Grove Road Primary School
A Specialist Resource Provision
for children with
Autistic Spectrum Disorders (ASD)
Why attend a Centre?
For people on the Autism spectrum, appropriate intervention and structured support can really make a difference to a person’s life. With understanding, time and patience, skills can be maximised and the individual helped to achieve his/her full potential. To enable us to develop the whole picture of the young person we are working with, it is imperative that we work closely with the family. The expertise of the family unit is essential to the success of the whole child.
As Autistic spectrum disorders encompass such a wide range of needs, so we use a range of imaginative approaches for intervention.
Grove Road ASD Centre – Rainbow Class
The ASD Centre at Grove Road caters for 12 children who present with an ASD. It covers an age range from 4 to 11 years. The staffing is made up of one teacher and 4 Learning Support Assistants.
We also have a specialist speech and language therapist for 1 day a week who works with staff, families and children and an occupational therapist who supports those pupils who need it for ½ a day each week.
The organisation of a child’s day is supported by the use of visual prompts and timetables. We use the smart board to offer exciting visual support at all times and the children’s timetables are clearly displayed and discussed in their classrooms.
Our focus is on successful integration and inclusion in the mainstream classroom and the amount of time a child spends within a mainstream classroom is specific to each child. We work towards as much inclusion as is beneficial to the child in question.
Recommendation for a placement is made at the Annual Review by the SENCO at the child’s current placement. Each child’s paper work is then collated by the Hounslow SEN officers and submitted to a panel.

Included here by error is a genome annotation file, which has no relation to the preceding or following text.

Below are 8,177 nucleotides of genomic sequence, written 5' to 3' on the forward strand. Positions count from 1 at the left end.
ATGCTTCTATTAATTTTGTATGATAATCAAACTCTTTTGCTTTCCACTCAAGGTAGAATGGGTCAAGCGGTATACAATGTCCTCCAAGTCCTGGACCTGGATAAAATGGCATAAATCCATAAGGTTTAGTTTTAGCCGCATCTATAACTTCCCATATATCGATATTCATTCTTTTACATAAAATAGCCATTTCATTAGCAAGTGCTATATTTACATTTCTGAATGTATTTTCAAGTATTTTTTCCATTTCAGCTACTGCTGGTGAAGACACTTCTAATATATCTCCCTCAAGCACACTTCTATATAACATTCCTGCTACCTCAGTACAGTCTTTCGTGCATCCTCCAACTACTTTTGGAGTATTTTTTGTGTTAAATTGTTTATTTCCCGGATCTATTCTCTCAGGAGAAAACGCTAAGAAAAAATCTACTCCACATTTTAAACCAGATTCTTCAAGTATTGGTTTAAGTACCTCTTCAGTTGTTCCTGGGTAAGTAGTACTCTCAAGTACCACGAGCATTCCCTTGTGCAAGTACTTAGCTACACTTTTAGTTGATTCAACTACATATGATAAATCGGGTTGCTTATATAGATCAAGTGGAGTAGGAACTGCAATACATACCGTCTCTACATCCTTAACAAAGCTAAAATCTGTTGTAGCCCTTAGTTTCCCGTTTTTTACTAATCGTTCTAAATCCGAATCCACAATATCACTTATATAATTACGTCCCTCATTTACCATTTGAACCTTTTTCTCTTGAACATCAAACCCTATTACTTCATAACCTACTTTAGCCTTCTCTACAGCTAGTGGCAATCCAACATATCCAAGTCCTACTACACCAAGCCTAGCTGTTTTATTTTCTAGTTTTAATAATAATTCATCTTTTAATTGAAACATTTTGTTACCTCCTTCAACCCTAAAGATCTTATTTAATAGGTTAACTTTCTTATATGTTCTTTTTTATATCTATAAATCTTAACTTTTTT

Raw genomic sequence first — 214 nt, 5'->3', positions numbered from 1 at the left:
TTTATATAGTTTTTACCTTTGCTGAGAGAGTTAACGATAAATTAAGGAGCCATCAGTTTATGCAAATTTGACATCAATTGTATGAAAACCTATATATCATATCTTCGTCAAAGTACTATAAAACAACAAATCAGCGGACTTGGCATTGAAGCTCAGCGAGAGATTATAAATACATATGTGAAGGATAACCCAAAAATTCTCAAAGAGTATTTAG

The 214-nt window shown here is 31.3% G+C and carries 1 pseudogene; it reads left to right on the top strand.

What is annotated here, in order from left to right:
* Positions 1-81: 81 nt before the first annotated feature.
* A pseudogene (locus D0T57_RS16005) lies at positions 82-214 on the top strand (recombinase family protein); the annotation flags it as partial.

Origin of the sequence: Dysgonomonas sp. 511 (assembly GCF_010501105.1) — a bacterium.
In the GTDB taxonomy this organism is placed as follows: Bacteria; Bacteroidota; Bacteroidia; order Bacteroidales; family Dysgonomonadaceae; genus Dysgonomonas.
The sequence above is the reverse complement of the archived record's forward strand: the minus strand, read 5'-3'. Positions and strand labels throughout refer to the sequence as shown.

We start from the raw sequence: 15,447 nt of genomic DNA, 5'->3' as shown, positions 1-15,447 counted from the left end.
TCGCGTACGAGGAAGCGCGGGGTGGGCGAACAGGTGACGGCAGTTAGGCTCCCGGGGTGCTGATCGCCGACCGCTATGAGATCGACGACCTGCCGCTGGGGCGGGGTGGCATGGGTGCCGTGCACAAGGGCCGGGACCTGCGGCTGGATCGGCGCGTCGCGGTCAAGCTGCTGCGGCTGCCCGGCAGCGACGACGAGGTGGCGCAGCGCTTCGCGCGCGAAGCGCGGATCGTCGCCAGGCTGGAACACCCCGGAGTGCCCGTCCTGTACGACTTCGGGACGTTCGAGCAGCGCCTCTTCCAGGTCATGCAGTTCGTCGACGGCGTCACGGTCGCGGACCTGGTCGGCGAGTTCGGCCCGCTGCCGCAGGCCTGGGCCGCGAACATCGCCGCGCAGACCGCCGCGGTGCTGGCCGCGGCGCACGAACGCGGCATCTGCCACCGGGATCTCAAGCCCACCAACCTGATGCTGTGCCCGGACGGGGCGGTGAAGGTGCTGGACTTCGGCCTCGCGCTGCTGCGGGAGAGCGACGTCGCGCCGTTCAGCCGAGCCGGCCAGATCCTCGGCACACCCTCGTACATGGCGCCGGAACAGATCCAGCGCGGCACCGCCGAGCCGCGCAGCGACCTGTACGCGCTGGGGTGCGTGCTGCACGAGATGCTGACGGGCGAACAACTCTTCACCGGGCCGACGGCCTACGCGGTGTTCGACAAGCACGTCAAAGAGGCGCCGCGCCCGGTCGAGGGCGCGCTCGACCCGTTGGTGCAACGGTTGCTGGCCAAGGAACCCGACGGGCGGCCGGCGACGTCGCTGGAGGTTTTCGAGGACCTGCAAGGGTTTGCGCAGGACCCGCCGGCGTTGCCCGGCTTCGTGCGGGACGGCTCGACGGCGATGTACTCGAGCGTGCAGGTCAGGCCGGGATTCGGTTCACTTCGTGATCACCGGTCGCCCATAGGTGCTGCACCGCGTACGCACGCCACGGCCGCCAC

Places are subject to availability, not just overall but with reference to the child’s year group.
This Centre is for children with long-term difficulties in the autistic spectrum affecting their access to the curriculum. There should be involvement from agencies including educational psychology, and CAMHS or the Child Development Team, confirming a description of ASD.
Children between 4-11 years with an ability within the broad average range. They may present with an uneven cognitive profile.
There should be evidence that the child’s autistic spectrum disorder is affecting their learning so that the child is likely to need additional support in core subjects for some of the time.
There should be a need for a differentiated curriculum, adjusted for the child’s particular type of learning style.
There should be evidence that the child is able to learn visually.
The child should be able to manage the demands of a mainstream environment with some support where necessary and should be able to manage some independent learning.
The child should be able to benefit from a balance of mainstream and small group teaching.
There should be evidence that the child is able to learn with mainstream peers.
The child should have difficulties with communication such as: limited non-verbal communication skills, difficulties with verbal comprehension, understanding abstract language and non-literal language, restricted, unusual use of language.
Spoken language should be the child’s main method of communication.
The child needs regular support from a speech and language therapist to develop their communication skills and/or use of language.
The child should have difficulties with social interaction such as: not initiating or avoiding contact with others, inappropriate social and emotional behaviour.
The child should need regular specialist support to develop their social understanding and social skills.
The child should have difficulties with thinking and behaviour such as: restricted imagination and inflexible thinking such as repetitive rather than imaginative play, fixed or limited areas of interest, difficulty coping with unplanned change.
There should be evidence that the child’s autistic spectrum disorder is affecting their social and emotional development such that it is causing anxiety or social problems.
The child should have broadly age appropriate self-help skills (in relation to toileting, feeding etc.)
The child is able to manage in a mainstream school with some support.
The child shows more significant difficulties indicating that they are likely to need a greater input or more intensive specialist support.
Hounslow Family Service Directory
Autism Education Trust
National Autistic Society